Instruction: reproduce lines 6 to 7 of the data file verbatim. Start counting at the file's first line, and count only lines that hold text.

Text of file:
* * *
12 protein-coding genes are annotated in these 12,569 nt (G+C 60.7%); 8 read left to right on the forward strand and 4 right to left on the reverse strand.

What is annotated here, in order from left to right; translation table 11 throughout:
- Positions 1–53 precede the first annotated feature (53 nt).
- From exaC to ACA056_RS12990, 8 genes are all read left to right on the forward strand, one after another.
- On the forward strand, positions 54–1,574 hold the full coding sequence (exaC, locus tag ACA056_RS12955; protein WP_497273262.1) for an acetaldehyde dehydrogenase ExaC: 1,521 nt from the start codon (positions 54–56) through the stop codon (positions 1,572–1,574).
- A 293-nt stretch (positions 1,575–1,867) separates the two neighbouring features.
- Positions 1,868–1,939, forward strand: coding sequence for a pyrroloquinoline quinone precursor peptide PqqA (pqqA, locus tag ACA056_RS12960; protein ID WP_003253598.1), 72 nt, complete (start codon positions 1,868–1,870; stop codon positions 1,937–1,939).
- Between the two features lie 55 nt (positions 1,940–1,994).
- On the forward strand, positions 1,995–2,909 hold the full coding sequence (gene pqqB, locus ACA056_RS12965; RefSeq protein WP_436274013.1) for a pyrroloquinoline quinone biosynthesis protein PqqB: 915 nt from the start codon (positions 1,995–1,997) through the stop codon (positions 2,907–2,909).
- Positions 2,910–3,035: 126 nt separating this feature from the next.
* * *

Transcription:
- A 293-nt stretch (positions 1,575–1,867) separates the two neighbouring features.
- Positions 1,868–1,939, forward strand: coding sequence for a pyrroloquinoline quinone precursor peptide PqqA (pqqA, locus tag ACA056_RS12960; protein ID WP_003253598.1), 72 nt, complete (start codon positions 1,868–1,870; stop codon positions 1,937–1,939).